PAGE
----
Off-Label Use

Off-Label Use

Off-Label Use - Taking a DRUG for a purpose other than that for which it has received regulatory approval. In the United States the Food and Drug Administration (FDA) requires pharmaceutical manufacturers to demonstrate the safety and efficacy of a drug before approving it for use. Once a drug receives FDA approval, however, doctors may legally prescribe it for uses that are consistent with current standards of care. The FDA does not regulate how doctors prescribe or individuals take approved drugs.

Additional beneficial effects of a drug often emerge after the drug has been in use for some time and doctors begin to notice those effects. For some of these drugs the additional effects are so significant that prescribing the drug for them subsequently becomes an approved use. In other situations the drug becomes widely known for its additional effects but the manufacturer does not conduct further studies or seek FDA approval for them.

Off-label use is most common when treating conditions for which conventional therapies are limited or unsuccessful, especially when the condition is progressive or chronic such as MULTIPLE SCLEROSIS, PARKINSON’S DISEASE, CANCER, and CHRONIC PAIN syndromes. Doctors may also turn to off-label use when prescribing medications for children because many drugs receive approval without having been tested for safety and EFFICACY in children. A doctor’s decision to prescribe a drug offlabel draws from available clinical study results, clinical observations, and best practices standards. It is important for a person considering off-label use of a drug to fully understand the potential benefits and risks of such use as well as the drug’s possible side effects and adverse reactions.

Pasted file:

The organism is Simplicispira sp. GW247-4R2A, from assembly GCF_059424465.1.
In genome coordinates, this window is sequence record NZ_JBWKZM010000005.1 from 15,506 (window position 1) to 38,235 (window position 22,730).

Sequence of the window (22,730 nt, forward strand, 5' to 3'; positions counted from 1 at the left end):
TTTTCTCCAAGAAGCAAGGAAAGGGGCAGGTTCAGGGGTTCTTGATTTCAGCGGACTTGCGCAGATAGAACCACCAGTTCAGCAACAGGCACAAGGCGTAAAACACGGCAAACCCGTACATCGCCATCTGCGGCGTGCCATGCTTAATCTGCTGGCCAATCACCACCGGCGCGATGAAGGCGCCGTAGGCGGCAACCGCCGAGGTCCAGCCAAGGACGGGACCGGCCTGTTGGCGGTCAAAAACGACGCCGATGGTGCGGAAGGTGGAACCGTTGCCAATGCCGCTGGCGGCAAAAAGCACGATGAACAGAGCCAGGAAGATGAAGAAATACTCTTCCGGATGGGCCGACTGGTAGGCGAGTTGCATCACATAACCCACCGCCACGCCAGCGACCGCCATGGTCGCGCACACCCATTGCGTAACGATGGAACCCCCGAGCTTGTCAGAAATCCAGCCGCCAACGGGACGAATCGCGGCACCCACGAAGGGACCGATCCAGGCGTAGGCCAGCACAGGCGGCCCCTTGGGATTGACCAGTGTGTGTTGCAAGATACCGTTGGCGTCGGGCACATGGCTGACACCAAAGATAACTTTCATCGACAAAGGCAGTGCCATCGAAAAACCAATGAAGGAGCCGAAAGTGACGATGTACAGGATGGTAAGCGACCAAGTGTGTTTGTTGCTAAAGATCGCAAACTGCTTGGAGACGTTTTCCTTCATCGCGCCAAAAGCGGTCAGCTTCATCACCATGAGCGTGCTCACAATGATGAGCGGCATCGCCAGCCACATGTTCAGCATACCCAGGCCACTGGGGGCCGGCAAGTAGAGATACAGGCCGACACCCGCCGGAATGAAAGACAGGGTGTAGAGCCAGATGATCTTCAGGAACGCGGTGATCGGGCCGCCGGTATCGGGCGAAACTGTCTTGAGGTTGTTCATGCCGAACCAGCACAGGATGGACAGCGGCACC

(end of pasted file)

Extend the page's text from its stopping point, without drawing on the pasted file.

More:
See also ADVERSE DRUG REACTION; INVESTIGATIONAL NEW DRUG (IND); SIDE EFFECT.

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